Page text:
As a child, Cheryl Lynn Hayward loved to ride a miniature Shetland pony through the Stevens County backcountry near her parents’ home.
That’s how she met the couple who took care of her when her parents left, and it underscores the way they want her remembered.
“When it came to animals she just had a heart as big as all outdoors,” said Karl Miller, 53, of Springdale. “I’ve got her geese squawking at me right now outside the door.”
Officials found what they believe to be Hayward’s body Tuesday in a wooded area off Cemetery Road south of Springdale, according to Stevens County Sheriff Craig Thayer.
Hayward’s ex-boyfriend, Preston Lee Rogers Jr., 42, sits in the Stevens County Jail on a first-degree murder charge.
Family reported the 28-year-old missing July 14. She’d recently left Rogers, with whom she’d lived since she was a young teen, and was looking for a fresh start, Miller said. She had a job interview lined up with the state for a brand inspector position. She’d been losing weight and feeling more energetic. And she’d met a new guy in Spokane.
“She was trying to find a new route and a new place to go,” Miller said.
But she still cared for Rogers, Miller said, so when he needed a ride to Deer Park that day she offered to take him. The two were arguing intensely, Miller said.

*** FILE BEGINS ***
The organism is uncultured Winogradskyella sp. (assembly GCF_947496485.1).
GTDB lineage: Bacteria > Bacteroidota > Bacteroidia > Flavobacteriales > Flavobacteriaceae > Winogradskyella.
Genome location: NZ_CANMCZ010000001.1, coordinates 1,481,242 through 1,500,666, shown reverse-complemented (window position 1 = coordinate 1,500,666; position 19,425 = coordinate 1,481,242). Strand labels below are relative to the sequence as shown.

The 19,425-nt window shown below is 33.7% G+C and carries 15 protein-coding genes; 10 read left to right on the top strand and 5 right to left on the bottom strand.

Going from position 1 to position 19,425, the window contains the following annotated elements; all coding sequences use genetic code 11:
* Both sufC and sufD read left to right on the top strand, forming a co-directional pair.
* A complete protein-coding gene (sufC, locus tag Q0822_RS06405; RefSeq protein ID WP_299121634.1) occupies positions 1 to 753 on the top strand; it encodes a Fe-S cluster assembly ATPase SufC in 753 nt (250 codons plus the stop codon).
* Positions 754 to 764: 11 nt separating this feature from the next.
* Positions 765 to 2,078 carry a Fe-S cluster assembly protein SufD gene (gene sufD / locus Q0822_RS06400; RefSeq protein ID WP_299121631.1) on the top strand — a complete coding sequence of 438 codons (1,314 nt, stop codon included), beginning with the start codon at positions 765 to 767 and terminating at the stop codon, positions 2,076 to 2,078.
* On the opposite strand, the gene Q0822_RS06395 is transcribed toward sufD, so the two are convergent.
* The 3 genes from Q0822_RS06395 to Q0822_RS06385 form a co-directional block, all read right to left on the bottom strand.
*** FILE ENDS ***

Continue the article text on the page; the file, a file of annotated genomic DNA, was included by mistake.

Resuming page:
It was the last time Miller saw her alive.
Miller called police that night to say she’d likely been killed – a friend heard on the police scanner that Rogers had her car near a wooded area. He was alone.
“I knew she would never let him have her car,” Miller said.
A U.S. Border Patrol horse unit and helicopters assisted Stevens County deputies in the search. Miller said he persuaded Rogers on Tuesday to cooperate with investigators and reveal the location of Hayward’s body.
“He was apologetic,” Miller said. “He just couldn’t stand the fact that she was leaving him. He just totally and absolutely snapped. It’s just a tragedy all the way around.”
Rogers is disabled and doesn’t work, Miller said. He lived just down the road from the Millers, and Hayward kept her animals there.
Hayward earned her GED and worked for a time as an aide at Springdale Elementary School, Miller said. She loved all animals – horses, chickens, geese, dogs – but goats were her favorite. She was a member of the Internet community Goat Wisdom and talked frequently with goat lovers from around the country.
Her relationship with Rogers raised red flags from the get-go because of their 14-year age difference, Miller said.
But Miller considered it the lesser of two evils. He knew Rogers and considered him a friend. Hayward’s parents had left her with nothing. By staying with Rogers, at least Miller and his wife, Cleo, could stay in contact with her.
They did for more than 15 years.
“She just grew up with him,” Miller said. “But they were fighting more and more, and she just wasn’t in love.
“He couldn’t understand that.”
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